The Why

Why Have Trailers Become So Revealing?

If you’re a regular theatergoer, chances are you’ve probably already found yourself attempting to look away, hands on ears, from a trailer that was revealing more than you needed to know about an upcoming movie. And you’re not alone.

For the past few years, a growing number of audience members have complained about trailers in theater and online that deliberately give away too many important scenes and plot points. What often feels like condensed series of shots packed with explosions, major revelations, and so many frames per second that it may actually give someone a seizure, has become a serious concern.

In an age when our consumption of films and TV series is at a peak, meaning more competition on the market, big studios have to find new ways to excite spectators and lure them into theaters – at the cost of disclosing crucial elements of their productions while promoting them, that is.

While, from their angle, what most would consider an approach that puts people off, actually works, a 2013 survey shows that nearly half of Americans believe movie trailers are too revealing, which tends to influence their decision to go to the theater.

So why are trailers still becoming increasingly less secretive? And more importantly, what makes Hollywood so certain that showing more is the best strategy?

Getting value for money

“The studios need to pack in as much information into the trailer as they can, just to make it a remarkable product, but unfortunately it spoils the experience for the audience,” explains producer Sam Balcomb, co-founder of Rainfall Films, a company that creates promotional content for major movie studios and TV networks. “Now they’re ruining it because they want to pick the biggest shots – the money shots, the special effects shots that may show main characters getting killed off – in the trailer because that’s an excitement moment. So the film’s plot is ruined, or can be,” adds Balcomb’s colleague and audio/visual designer, Jeff Dosdon during the same interview with MTV.

Theatrical and TV trailers are considered highly influential weapons in marketing a movie, which is a difficult task. That’s why more often than not, the commercial aspect of a film takes over, at the cost of its creative attributes. Producers want to tease scenes that will excite audiences, even if it means disclosing key parts of the storyline or scarifying details about the fate of characters and ultimately harm the work of filmmakers.

Universal Pictures

Back in 2015, Colin Trevorrow, the director of Jurassic World, didn’t hide his displeasure when he discovered that his movie’s trailer included a shot of Chris Pratt motorcycling alongside velociraptors, a scene that many could be led to take out of context and think the movie was going to be “bananas” (up till then, velociraptors were not considered to be friendly pets!). “They have shown far more of this movie than I would ever have wanted,” said Trevorrow at the time. “Your suspension of disbelief has to be earned. We’ve been earning it [in the movie], by the time that happens, for an hour and a half … Every movie has its own logic, and if you’re introducing a new set of rules, to just show people snippets of something without them understanding the set of rules that define the movie, can be challenging for an audience.”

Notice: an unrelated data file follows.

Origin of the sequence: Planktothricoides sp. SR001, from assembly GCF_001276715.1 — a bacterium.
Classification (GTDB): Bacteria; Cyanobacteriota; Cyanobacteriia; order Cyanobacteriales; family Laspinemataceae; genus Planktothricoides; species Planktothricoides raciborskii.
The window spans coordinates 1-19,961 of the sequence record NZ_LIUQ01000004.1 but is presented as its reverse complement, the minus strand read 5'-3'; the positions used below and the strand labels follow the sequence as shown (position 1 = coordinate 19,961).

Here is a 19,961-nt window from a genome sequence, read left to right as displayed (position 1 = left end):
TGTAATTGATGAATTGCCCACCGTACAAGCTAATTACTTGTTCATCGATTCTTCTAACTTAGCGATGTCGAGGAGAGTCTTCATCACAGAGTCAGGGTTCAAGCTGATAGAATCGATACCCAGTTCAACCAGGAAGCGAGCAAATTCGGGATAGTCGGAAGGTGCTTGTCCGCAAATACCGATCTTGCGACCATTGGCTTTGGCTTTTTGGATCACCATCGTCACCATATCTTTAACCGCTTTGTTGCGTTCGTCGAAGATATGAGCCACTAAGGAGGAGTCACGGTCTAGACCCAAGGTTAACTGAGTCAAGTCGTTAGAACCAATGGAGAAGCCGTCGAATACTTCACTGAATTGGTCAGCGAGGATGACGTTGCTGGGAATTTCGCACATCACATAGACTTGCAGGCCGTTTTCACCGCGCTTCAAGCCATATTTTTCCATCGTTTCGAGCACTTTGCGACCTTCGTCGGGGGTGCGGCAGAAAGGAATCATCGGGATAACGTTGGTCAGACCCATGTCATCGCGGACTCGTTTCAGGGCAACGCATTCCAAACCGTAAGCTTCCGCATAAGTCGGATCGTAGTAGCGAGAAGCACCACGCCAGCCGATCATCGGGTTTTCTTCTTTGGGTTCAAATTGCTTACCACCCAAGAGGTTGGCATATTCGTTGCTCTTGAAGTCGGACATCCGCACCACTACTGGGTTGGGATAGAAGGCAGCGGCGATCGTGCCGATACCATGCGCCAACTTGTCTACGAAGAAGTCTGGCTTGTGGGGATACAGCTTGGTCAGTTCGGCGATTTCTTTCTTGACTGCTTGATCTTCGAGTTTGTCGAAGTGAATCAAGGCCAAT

Trevorrow was not the first director to criticize the unpleasant liberties taken by distributors when promoting a film. Probably the most controversial example yet, the trailer for Terminator Genisys (released the same year as Jurassic World), which marked Arnold Schwarzenegger’s return as the (in)famous humanoid cyborg T-800 next to Game of Thrones‘s Emilia Clarke, made many eager fans – and director Alan Taylor – very unhappy after one of the promotional videos showed John Conor (Jason Clarke) as the movie’s villain, a reveal supposed to be one of the film’s most surprising plot twists.

Comparably the same year, Southpaw’s director, Antoine Fuqua, complained that the trailer created to market his boxing movie starring Jake Gyllenhaal and Rachel McAdams disclosed the most important scene of the film when, after only 1 minute, Adams is seen dying from a gunshot, while the emotional sequence actually only happens a third of the way in the film. “The audience sometimes, I guess, needs a little more, especially for this type of movie,” said Fuqua. “So I had to roll with it.”

And spoilers are not the only unpleasant outcome of marketers’ desire to produce exhilarating trailers. Every so often, they can also leave viewers feeling fooled by promoting something very different from what’s actually released in theaters.

We all know the story of that woman in Michigan who, back in 2011, sued the creators of Nicolas Winding Refn’s Drive for false advertising because, after having watched the trailer, she expected a racing movie and was disappointed to discover a neo-noir, slow crime film, instead. And in 2013, the trailer for Wes Anderson’s The Grand Budapest Hotel left people expecting a hilarious comedy pretty confused. Also, a year before, Man of Steel‘s trailer made quite some waves as well for its emotional and strong narrative aspect, which viewers couldn’t find in the actual movie.